Any sufficiently advanced marketing technique is indistinguishable from paranoid schizophrenia.

18 December 2007

For a couple of weeks now, people in major cities like New York City and Los Angeles have been experiencing something far more unusual: Voices in their heads that suddenly cause them to look up at billboards. It isn't auditory hallucinations causing this but snipers armed with tight-cone directional sonic projectors aiming recorded sounds at people on the street as part of an advertising campaign for a show on A&E called Paranormal State. The device in question is called Audio Spotlight from Holosonics and involves the use of carefully tuned ultrasonic speakers. The principle behind this is that ultrasound can be generated such that it will eventually be heard due to distortion as it passes through the atmosphere, and that the audible sound thus produced will be heard in only a small area, often a circle a couple of feet across.

There's an interesting article in Advertising Age magazine, but you need a paid subscription to read it. I have a copy of the article someplace but I don't have access to it at the moment. It talks about some of the things noticed with this technique, namely, the operators of the Audio Spotlight devices fucking with people while on the job, which isn't a terribly nice thing to do to someone. In my younger years I messed around with a similar device that was cheaper and had a much shorter range to good effect. You can, quite frankly, scare the almighty hell out of people with one of these. With a microphone run through a harmonizer or some audio processing software on a reasonably fast computer you can make people doubt their sanity and often get them to act irrationally in public places, ala a certain scene in the movie Real Genius. The two major problems are 0) not being seen by the people you're driving mad (so they can't find you and shove the device up your nose) and 1) aiming the device reliably. The latter problem was the one I ran into - considerable trial and error were required to resolve the situation during a time when laser pointers were frighteningly expensive (so no laser-designator-from-the-basement-lab). As for the sound that was used, I was never any good at playing God so I used track number thirteen from Peace and Love, Incorporated by Information Society.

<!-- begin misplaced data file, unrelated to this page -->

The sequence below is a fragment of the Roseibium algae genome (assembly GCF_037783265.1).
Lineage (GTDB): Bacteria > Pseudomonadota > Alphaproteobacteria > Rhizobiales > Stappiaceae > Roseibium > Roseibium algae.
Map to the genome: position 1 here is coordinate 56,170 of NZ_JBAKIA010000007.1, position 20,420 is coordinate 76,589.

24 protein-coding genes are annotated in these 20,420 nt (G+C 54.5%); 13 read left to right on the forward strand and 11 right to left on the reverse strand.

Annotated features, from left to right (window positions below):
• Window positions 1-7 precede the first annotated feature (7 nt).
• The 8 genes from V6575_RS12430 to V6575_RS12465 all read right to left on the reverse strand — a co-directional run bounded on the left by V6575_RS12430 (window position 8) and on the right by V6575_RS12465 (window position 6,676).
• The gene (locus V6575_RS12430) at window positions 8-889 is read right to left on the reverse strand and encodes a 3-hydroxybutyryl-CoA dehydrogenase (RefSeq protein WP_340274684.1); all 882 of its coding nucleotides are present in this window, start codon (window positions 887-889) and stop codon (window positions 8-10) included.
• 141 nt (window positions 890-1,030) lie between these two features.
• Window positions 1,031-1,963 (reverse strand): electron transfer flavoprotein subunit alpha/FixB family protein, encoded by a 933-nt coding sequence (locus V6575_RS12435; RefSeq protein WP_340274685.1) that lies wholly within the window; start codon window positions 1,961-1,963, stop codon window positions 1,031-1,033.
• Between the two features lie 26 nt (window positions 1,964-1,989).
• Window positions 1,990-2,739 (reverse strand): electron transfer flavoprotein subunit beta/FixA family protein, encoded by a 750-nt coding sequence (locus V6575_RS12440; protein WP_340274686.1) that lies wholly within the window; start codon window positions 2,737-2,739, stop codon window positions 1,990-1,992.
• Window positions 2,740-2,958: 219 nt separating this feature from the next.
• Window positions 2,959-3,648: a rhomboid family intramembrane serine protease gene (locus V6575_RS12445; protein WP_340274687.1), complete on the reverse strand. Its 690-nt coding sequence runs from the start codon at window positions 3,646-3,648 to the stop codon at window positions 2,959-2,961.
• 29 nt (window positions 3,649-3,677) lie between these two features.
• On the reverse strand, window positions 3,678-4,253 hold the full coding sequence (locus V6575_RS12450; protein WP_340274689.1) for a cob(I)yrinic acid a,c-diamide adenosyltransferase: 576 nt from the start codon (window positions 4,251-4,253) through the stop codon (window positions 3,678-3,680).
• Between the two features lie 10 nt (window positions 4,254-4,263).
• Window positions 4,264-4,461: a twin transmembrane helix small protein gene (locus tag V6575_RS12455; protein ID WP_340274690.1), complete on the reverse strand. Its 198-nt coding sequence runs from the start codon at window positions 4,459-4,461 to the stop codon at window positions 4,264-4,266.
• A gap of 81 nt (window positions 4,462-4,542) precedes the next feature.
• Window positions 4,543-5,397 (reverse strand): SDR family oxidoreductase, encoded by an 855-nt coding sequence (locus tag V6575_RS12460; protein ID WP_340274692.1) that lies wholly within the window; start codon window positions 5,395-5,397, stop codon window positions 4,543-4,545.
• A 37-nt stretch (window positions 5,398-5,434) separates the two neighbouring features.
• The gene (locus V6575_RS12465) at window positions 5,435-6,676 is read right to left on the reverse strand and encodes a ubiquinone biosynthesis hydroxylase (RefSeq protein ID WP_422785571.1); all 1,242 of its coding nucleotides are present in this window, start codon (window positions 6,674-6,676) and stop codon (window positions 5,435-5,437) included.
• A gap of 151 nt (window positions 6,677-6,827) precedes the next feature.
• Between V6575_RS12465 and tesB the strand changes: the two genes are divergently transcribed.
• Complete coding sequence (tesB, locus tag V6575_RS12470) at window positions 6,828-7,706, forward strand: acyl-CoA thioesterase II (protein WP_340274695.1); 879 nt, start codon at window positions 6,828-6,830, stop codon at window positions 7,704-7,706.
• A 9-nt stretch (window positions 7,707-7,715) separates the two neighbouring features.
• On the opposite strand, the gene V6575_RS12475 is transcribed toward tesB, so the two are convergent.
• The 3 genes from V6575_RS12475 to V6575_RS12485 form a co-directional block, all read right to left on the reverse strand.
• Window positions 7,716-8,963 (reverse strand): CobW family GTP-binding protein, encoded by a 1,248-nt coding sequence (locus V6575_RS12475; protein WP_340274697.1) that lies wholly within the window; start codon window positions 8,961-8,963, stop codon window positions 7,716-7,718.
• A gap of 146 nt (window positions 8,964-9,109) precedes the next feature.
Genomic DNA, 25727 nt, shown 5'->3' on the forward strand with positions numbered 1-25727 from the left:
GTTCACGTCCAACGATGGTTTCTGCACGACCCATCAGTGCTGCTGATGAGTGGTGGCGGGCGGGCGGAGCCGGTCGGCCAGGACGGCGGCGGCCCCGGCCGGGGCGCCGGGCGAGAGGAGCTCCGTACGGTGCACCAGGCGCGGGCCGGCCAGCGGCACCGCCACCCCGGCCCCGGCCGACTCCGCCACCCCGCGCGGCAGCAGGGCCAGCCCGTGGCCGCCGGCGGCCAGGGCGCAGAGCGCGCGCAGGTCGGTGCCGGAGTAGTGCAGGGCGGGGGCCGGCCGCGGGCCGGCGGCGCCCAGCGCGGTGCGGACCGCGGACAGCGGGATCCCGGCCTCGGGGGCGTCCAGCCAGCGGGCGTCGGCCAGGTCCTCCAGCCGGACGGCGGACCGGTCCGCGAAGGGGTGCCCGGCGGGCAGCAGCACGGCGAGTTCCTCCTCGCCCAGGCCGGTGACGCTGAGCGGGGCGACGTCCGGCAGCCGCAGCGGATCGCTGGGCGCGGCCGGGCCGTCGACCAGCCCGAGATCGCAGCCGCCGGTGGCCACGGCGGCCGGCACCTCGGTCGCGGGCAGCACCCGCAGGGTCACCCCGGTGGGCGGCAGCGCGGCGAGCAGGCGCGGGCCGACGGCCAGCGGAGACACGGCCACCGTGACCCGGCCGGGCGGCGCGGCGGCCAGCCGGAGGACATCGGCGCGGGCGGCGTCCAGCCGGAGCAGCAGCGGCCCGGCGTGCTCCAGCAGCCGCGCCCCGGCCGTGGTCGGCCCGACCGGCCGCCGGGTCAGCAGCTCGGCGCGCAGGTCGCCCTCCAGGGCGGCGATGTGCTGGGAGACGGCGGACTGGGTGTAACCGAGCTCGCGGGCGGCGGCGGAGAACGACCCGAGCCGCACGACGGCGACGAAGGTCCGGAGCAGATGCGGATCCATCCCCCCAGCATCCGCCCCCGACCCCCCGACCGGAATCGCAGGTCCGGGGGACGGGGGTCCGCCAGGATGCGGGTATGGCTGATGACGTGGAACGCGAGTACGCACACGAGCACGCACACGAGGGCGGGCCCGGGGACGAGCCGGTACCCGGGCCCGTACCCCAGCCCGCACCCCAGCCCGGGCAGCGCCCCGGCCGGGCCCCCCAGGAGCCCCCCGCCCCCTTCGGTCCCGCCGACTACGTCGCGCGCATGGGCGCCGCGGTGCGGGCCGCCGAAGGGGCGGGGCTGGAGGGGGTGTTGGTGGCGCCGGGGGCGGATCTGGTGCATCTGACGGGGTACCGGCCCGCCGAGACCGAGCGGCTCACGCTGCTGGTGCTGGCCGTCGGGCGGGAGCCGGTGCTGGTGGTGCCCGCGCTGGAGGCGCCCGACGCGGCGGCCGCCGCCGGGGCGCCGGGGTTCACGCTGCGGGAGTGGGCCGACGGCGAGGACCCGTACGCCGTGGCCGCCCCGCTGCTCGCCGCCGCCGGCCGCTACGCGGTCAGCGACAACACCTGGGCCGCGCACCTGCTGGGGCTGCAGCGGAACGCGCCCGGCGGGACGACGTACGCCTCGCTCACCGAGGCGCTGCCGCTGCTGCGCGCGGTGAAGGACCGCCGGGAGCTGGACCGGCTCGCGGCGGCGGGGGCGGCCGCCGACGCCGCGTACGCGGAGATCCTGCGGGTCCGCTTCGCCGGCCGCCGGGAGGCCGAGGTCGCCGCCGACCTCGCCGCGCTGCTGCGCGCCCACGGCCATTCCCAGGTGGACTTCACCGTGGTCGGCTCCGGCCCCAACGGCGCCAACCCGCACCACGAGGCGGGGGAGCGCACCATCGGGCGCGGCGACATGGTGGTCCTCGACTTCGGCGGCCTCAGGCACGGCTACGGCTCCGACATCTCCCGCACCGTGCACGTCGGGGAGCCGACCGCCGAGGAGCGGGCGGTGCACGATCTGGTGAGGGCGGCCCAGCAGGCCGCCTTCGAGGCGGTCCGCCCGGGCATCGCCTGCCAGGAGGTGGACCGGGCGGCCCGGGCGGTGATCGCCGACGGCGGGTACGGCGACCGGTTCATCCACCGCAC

Another question that should be asked is how much sound can be heard outside of the beam's zone of influence? The answer is, I don't know. The tuned sound cone speaker I rigged up when I was a kid had the annoying problem of leaking sound around the reflector used - when it was fired up you could hear the sound in question at the point of origin (sometimes quietly, sometimes not), even when it was packed in a box full of insulation, so to prevent the person sniped from putting two and two together a "hit hard, hit fast" technique had to be used - turn up the volume, nail them, kill the power, and duck. I would think that a corporate R&D lab with a budget several orders of magnetude than my own back then would have solved that problem by using ultrasound.